“We have to take in the whole story and figure out what makes the most sense” in determining who was the aggressor, Wallace said. She considers factors like the severity of the injuries, whether there are self-defense wounds, statements by witnesses, prior complaints of family abuse, and the need to protect the health and safety of family members.

It’s not always men who are the aggressors, she noted. Twenty percent of people arrested for domestic violence are female.

Whenever someone is arrested for domestic violence, the officer must ask the magistrate to issue a 24-hour emergency protective order. That gives the victim time to request a preliminary permanent protective order, which prohibits the offender from having any contact with the victim. That’s important, Wallace said, because violation of a protective order results in mandatory jail time.

In the majority of cases, the victim goes back to an abusive relationship, she said, usually because the victim is lonely, because the abuser promises it won’t  happen again, or because she doesn’t have enough money to support herself and her children on her own. Many victims go back six or seven times before they leave for good 

When Wallace conducts follow-up interviews with victims, they sometimes change their stories, saying the assault wasn’t so bad. She uses the taped statements from the initial interview and 911 recording—where you might hear someone saying “stop hitting me” in the background—to refresh their memories, as well as photos of wounds and broken furniture. A victim might say she bumped into a wall, but photos can prove wounds are bite marks or were caused by a belt or blunt object.

Aggressors in domestic violence situations are often charged with related offenses like malicious wounding, obstructing someone from calling 911, abduction (preventing someone from fleeing), breaking and entering, making threats on the phone or computer, or stalking.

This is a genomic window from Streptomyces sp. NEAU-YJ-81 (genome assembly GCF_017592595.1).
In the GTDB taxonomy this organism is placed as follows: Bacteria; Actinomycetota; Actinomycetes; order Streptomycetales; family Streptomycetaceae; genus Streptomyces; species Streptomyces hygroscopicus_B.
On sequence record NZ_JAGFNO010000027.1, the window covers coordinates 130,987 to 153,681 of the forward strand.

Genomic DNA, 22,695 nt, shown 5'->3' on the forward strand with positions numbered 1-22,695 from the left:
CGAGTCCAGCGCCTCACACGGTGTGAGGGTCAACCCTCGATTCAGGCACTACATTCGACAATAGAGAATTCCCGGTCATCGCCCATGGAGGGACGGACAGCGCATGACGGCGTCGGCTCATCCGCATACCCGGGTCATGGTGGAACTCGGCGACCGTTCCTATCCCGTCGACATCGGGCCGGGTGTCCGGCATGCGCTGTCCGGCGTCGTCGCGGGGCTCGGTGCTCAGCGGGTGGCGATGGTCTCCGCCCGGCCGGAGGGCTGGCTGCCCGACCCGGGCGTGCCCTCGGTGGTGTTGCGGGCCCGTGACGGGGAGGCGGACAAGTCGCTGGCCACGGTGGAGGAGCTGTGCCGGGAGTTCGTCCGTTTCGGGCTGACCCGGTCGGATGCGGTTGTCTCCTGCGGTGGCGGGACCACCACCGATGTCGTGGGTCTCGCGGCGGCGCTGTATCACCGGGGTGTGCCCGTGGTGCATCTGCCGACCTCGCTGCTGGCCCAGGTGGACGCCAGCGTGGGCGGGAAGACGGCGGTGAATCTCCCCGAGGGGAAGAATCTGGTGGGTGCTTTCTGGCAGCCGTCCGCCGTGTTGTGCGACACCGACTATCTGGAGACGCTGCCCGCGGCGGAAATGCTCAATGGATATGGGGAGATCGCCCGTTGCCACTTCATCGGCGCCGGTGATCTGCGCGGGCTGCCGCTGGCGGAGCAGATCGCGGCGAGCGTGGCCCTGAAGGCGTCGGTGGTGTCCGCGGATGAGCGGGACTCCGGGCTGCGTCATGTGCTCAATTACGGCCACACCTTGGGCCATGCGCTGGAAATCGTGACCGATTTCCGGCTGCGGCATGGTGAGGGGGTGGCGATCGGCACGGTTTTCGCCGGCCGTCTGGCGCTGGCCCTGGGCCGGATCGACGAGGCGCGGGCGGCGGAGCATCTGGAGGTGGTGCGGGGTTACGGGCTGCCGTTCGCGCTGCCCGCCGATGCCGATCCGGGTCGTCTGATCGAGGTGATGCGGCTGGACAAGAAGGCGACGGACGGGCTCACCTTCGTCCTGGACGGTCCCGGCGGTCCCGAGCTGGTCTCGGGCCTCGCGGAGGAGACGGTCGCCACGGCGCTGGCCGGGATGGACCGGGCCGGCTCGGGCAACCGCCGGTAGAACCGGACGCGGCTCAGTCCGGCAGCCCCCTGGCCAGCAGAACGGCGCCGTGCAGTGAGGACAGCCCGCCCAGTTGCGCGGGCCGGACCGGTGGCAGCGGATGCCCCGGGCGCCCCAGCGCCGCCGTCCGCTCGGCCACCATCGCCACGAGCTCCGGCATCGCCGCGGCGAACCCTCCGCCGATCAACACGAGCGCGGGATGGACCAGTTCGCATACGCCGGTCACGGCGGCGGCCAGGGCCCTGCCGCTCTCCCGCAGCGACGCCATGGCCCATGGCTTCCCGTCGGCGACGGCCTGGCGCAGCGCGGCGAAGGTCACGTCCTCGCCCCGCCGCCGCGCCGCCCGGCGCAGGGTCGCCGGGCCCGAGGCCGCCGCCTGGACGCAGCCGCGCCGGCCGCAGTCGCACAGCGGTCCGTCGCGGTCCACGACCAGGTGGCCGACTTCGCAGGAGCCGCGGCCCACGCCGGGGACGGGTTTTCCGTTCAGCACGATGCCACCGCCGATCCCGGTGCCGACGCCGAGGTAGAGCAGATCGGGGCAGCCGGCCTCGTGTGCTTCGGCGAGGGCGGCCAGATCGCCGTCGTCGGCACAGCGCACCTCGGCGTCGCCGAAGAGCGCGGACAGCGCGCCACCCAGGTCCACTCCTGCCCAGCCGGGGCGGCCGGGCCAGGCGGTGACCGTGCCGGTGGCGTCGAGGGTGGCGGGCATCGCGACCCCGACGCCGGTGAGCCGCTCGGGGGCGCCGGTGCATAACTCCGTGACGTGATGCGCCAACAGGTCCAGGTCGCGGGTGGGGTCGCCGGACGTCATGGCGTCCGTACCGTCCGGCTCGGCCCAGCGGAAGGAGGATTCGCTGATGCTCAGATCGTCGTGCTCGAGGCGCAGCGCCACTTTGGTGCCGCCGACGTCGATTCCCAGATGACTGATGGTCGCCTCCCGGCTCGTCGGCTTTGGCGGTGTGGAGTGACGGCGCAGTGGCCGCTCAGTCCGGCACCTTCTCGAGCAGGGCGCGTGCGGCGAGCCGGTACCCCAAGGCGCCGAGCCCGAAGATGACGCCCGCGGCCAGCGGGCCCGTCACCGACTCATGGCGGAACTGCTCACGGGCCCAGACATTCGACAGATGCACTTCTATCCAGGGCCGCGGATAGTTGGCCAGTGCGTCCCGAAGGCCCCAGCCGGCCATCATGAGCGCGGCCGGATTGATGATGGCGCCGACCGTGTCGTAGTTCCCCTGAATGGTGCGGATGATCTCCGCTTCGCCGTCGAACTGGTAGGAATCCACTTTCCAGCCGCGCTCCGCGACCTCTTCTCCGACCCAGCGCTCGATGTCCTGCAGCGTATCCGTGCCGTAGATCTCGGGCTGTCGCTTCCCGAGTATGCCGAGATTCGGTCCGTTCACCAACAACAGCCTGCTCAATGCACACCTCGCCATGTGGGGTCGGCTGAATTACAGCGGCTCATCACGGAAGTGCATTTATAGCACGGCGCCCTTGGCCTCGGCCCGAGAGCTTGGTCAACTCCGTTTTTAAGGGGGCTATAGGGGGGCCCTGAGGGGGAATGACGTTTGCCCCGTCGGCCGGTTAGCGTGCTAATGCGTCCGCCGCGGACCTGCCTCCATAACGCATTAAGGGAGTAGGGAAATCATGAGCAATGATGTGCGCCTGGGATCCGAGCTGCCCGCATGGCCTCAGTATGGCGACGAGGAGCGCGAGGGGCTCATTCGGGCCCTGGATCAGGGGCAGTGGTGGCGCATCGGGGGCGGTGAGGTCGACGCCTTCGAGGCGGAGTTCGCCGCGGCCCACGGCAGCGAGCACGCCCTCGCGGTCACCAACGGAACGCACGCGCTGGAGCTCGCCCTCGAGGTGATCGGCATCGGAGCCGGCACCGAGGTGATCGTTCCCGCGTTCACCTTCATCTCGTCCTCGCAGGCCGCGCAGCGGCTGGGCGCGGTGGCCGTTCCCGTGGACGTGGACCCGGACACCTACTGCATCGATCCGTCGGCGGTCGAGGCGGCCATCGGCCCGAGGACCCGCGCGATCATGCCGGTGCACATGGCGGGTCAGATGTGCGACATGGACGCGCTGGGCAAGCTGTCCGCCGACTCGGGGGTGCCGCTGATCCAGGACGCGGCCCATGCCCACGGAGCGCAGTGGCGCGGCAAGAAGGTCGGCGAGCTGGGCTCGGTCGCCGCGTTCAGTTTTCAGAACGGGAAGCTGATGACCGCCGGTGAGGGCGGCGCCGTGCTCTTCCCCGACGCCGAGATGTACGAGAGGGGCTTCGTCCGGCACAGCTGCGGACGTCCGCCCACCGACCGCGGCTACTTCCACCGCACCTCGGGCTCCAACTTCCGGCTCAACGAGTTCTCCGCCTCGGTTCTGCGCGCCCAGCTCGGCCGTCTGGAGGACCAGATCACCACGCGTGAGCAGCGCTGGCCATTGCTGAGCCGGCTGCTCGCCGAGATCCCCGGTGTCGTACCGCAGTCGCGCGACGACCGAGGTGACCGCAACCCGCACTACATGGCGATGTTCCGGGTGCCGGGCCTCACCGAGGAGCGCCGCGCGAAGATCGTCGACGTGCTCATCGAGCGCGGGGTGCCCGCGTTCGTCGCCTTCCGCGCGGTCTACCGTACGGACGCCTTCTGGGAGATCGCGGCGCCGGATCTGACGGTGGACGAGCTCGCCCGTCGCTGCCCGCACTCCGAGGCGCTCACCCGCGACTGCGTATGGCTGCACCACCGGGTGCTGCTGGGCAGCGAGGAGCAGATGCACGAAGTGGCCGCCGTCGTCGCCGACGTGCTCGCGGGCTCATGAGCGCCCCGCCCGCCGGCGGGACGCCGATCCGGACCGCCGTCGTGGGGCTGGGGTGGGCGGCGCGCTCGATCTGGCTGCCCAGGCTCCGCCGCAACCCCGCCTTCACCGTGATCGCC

Stalking is dangerous

“Stalking is hard to prove,” Wallace said. “It’s not just calling someone a few times and asking for a date. Creepy doesn’t equal criminal. An ex-boyfriend who parks outside a woman’s apartment or goes to the Starbucks where she works is not committing a crime, but it doesn’t mean he’s not on the path to stalking.”

Legally, stalking refers to conduct that puts the victim or a member of the victim’s family or household “in reasonable fear of death, criminal sexual assault, or bodily injury.”

When stalking is combined with physical abuse, there’s a strong likelihood the victim will be killed, Wallace said. Eighty-one percent of people who had been stalked by a former intimate partner had been physically abused by their stalker.

In these cases, Heath advises victims to leave the area and change their names. “Once someone gets to the point where they want to kill someone, a piece of paper is not going to stop them,” she said.

So how do Wallace and Heath deal with such traumatic jobs? It’s very stressful, Wallace said. “I’ve lost a few nights of sleep, especially when children are involved.”
 
“We’re equipped with a lot of resiliency,” Heath said. “We have to disassociate the work we do from our personal lives. And we see the value in what we do.”